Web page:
Leadership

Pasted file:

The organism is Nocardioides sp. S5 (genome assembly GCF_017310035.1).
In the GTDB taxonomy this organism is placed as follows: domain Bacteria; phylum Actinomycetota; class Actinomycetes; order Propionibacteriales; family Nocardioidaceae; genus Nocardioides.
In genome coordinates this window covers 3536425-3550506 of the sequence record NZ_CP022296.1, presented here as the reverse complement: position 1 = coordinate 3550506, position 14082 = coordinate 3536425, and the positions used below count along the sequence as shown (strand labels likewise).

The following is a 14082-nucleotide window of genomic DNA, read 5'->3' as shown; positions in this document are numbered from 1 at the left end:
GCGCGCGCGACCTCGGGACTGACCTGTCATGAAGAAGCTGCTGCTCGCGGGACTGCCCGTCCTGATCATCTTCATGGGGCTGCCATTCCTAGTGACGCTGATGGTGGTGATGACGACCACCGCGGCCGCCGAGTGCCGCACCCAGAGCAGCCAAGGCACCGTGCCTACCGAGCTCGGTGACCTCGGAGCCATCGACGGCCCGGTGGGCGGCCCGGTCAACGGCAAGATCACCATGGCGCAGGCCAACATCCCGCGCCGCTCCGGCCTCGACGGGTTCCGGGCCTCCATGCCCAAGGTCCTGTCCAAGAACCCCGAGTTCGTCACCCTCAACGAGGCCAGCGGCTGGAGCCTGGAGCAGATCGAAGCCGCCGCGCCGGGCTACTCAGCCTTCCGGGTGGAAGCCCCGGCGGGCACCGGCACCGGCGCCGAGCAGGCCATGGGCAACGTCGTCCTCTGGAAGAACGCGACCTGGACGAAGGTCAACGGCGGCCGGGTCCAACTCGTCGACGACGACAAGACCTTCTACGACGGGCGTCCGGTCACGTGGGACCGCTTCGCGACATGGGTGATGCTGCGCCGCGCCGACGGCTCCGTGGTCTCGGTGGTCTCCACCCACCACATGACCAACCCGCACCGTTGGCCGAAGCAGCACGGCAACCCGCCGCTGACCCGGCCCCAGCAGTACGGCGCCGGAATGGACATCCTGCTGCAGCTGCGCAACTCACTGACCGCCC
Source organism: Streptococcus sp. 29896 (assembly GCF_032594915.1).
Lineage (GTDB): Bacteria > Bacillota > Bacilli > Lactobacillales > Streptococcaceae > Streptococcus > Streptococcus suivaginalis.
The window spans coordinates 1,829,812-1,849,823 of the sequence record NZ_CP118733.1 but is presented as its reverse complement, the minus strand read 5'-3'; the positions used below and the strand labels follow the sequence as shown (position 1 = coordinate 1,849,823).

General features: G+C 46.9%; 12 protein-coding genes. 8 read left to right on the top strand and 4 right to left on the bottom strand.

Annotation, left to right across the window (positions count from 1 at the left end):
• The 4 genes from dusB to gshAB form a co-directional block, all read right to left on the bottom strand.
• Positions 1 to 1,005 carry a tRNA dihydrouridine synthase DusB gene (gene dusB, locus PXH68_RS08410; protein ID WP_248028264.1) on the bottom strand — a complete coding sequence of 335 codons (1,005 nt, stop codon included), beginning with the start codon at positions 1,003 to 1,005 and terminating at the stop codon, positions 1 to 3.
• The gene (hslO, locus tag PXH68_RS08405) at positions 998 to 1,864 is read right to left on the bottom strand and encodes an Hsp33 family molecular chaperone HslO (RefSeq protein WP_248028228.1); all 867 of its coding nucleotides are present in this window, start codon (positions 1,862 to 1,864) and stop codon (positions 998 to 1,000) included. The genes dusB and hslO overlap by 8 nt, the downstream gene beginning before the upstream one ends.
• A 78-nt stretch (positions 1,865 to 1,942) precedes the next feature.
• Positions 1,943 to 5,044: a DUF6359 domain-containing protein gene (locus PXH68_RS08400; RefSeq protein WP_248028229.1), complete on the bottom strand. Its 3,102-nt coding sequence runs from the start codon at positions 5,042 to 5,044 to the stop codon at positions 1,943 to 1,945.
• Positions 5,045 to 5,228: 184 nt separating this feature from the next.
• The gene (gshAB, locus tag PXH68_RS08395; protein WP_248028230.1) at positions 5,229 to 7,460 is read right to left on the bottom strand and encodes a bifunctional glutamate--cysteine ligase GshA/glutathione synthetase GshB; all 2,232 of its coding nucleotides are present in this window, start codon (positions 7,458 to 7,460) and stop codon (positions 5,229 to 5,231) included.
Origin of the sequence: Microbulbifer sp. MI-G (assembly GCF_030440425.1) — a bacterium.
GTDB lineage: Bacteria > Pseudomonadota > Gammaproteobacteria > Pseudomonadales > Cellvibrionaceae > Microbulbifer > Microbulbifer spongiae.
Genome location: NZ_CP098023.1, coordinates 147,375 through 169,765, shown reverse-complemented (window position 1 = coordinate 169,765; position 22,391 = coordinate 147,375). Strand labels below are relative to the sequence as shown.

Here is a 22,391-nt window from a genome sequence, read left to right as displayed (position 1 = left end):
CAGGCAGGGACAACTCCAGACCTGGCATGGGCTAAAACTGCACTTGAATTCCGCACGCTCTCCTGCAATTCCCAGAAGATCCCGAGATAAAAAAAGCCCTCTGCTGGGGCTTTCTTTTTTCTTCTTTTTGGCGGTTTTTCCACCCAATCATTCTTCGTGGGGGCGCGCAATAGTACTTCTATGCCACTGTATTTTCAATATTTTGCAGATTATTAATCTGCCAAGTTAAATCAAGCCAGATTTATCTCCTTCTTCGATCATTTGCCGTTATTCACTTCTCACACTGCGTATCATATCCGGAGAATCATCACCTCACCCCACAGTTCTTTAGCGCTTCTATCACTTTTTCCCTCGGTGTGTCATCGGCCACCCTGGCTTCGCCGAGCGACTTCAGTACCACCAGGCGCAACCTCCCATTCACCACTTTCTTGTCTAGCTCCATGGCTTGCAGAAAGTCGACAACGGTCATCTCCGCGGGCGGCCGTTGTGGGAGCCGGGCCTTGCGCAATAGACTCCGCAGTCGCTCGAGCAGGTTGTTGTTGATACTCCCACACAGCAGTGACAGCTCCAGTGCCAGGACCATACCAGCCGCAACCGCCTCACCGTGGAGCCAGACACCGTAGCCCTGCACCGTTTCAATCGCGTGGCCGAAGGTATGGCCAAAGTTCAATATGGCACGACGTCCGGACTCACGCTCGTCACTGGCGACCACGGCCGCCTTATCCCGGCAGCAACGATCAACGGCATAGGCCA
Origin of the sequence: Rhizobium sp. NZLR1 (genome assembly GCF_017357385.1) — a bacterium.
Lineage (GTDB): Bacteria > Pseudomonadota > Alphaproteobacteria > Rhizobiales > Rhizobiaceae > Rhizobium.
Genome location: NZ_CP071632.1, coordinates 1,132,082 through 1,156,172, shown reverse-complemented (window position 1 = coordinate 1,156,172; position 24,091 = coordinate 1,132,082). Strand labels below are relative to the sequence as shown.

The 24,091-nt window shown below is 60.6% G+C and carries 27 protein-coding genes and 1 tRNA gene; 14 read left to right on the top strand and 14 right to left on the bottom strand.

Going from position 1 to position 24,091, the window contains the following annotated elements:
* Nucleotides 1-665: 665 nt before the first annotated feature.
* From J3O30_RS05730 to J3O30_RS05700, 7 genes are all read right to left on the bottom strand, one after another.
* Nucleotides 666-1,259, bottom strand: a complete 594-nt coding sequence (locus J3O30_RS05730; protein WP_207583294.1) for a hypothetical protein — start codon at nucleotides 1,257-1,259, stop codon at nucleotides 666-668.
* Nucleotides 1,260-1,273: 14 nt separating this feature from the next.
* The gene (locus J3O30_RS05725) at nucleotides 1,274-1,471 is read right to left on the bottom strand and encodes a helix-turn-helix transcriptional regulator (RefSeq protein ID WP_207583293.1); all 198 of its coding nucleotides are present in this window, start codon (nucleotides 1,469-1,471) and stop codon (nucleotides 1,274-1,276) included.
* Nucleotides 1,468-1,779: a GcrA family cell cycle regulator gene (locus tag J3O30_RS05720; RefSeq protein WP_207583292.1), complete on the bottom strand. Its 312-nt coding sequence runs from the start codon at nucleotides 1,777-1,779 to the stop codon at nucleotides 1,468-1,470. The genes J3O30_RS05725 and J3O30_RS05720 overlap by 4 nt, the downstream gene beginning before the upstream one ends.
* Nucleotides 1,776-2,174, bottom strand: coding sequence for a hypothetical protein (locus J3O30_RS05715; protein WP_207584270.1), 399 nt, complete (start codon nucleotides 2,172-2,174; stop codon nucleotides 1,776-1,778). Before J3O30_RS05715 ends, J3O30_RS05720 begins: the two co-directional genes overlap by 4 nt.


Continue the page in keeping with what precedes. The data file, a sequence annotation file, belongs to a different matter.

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What is Leadership? Essentially, "leadership is an interpersonal influence directed toward the achievement of a goal or goals" (Allen, 1998, A Definition of Leadership section). It is important to realize that just because an individual has authority within an organization, it does not mean he or she is necessarily a leader. Rather, only the managers, supervisors, etc. that learn to motivate those under them to achieve company goals without using that authority are true leaders (Allen, 1998). It must also be noted that not every leader uses the same thing to motivate employees. Transactional Leadership For example, transactional leadership sets up a series of rewards and punishments to motivate members of the organization. If these individuals adequately meet the leader's goals and expectations, they will be rewarded for their hard work (i.e., salary, bonus, or other incentive). On the other hand, if they fail or violate these goals and expectations, they may face punishment (i.e., demotion, termination of employment, etc.) (Straker, 2007a). Transactional leadership can be quite effective in many situations, such as managers offering a bonus to the first salesperson who reaches a number of sales. Examples of famous leaders that effectively employed transactional techniques include McCarthy and de Gaulle. In the end, though, the leader and employees must continue to share a common understanding of the importance of the leader's goals and expectations for transactional leadership to work. And because transactional leadership has a highly structured environment and a strong emphasis on managerial authority, this form of leadership has its limitations, particularly when it pertains to the creative expansion of the organization (Boje, 2000; Homrig, 2001). Transformational Leadership In contrast, transformational leaders (i.e., Moses and Kennedy) use completely different methods to motivate their followers (Boje, 2000). They use charisma and a shared vision to "inspire...
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